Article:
This study followed 518,240 elderly couples enrolled in Medicare in 1993 for nine years to determine whether there was an association between hospitalization of a spouse and a partner's risk of death. The "bereavement effect"—referring to the increased risk of death in an individual whose spouse has died—is well-documented, but effects of hospitalization on spouses is not. This effect, termed "caregiver burden," has been chiefly studied not in terms of spousal mortality, but in terms of worsening health of the caregiving spouse. The authors used hospital claims to establish the nature of spousal illness as well as length and dates of hospitalizations. They also attempted to determine whether some illnesses took a more severe toll on spouses. For comparison, the bereavement effect for women is 17 percent after a husband's death and for men it is 21 percent.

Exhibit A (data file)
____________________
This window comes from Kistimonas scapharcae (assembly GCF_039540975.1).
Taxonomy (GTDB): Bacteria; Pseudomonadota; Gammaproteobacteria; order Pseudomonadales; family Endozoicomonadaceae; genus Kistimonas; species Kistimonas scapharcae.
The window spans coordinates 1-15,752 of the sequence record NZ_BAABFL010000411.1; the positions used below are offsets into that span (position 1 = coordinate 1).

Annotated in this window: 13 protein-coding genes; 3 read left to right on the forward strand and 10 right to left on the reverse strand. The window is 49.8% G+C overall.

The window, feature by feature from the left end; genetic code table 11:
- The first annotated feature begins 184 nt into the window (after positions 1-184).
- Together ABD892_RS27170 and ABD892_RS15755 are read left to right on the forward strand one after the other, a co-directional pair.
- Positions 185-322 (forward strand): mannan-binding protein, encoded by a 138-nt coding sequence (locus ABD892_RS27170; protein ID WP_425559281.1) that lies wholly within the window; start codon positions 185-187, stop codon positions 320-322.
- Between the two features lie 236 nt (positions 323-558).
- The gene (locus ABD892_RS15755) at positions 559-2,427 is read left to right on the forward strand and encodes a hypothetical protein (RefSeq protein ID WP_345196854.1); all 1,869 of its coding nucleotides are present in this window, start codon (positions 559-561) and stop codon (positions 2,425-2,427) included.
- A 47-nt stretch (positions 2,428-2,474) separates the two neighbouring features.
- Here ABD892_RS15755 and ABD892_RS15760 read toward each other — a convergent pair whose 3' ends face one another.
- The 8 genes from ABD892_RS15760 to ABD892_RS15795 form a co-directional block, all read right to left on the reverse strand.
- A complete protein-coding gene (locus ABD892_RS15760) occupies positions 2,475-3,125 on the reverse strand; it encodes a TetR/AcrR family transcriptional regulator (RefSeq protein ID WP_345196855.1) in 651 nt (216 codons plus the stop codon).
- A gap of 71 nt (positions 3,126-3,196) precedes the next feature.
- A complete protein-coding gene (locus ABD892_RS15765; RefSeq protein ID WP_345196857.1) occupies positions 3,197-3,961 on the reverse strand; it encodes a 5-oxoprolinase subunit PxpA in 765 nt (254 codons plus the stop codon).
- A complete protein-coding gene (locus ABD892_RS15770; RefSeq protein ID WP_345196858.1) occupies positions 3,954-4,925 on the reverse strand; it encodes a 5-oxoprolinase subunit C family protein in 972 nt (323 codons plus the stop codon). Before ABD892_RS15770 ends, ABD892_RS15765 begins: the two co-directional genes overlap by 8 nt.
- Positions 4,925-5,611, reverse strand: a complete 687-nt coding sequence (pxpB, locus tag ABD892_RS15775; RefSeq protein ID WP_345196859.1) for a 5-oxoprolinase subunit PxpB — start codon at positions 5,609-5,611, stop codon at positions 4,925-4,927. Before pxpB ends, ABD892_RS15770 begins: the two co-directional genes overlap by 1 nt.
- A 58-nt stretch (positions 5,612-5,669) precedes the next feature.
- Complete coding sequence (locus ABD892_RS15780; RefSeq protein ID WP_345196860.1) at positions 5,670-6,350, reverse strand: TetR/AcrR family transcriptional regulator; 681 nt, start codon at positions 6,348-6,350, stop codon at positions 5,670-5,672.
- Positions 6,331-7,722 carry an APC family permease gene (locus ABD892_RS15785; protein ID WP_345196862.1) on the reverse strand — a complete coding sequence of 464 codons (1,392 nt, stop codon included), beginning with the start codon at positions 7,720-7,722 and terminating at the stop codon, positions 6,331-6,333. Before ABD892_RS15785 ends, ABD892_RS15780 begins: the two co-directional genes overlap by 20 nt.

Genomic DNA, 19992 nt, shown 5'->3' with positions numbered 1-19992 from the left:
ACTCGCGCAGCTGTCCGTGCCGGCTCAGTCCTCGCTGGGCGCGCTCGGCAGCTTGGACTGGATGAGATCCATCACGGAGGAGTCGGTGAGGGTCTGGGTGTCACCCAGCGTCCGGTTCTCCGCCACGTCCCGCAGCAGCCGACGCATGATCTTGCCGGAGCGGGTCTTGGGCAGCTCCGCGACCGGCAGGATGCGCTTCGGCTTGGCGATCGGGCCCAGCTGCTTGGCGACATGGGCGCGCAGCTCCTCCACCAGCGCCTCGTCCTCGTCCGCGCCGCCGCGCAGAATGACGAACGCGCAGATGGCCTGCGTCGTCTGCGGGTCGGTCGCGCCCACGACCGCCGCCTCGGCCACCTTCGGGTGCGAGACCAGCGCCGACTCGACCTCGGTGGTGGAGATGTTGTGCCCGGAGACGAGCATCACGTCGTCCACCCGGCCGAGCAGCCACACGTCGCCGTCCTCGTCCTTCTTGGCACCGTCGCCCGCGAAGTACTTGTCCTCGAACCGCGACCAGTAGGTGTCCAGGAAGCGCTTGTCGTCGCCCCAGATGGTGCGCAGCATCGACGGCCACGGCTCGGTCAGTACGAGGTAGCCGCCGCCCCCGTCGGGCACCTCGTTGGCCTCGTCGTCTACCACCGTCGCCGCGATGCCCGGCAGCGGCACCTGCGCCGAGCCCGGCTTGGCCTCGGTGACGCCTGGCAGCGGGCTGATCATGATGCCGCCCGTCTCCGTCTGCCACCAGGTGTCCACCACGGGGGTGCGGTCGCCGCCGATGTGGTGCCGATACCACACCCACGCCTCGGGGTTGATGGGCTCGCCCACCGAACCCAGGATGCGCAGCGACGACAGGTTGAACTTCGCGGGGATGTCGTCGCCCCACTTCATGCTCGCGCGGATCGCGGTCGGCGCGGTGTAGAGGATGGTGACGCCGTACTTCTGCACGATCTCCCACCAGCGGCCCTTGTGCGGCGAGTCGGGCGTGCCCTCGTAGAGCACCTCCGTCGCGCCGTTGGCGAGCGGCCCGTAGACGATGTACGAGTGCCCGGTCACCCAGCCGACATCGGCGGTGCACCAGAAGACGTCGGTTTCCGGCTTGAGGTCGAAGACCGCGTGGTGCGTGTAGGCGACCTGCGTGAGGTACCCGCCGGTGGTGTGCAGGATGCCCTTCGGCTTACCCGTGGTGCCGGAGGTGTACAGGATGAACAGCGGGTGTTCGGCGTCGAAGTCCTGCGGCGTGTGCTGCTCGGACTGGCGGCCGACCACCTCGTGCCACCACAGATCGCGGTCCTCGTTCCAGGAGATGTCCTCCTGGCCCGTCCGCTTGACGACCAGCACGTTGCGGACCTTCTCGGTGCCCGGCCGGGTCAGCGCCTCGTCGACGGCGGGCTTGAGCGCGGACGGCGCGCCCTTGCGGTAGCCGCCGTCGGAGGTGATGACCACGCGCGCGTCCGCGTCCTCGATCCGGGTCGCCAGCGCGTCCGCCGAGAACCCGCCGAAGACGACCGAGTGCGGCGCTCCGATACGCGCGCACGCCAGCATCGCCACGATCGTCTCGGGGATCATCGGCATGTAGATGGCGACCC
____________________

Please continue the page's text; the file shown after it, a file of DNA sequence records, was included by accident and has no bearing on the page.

Hypothesized mechanisms to explain caregiver burden include: loss of social, emotional, economic or other support; an increase in harmful behaviors such as drinking, bad diets, etc.; and poorly understood feedback mechanisms between stress and loss of immune functions. These findings can help time the delivery of support services to spouses and help concentrate services on particularly severe mortality inducers in spouses, such as stroke and dementia.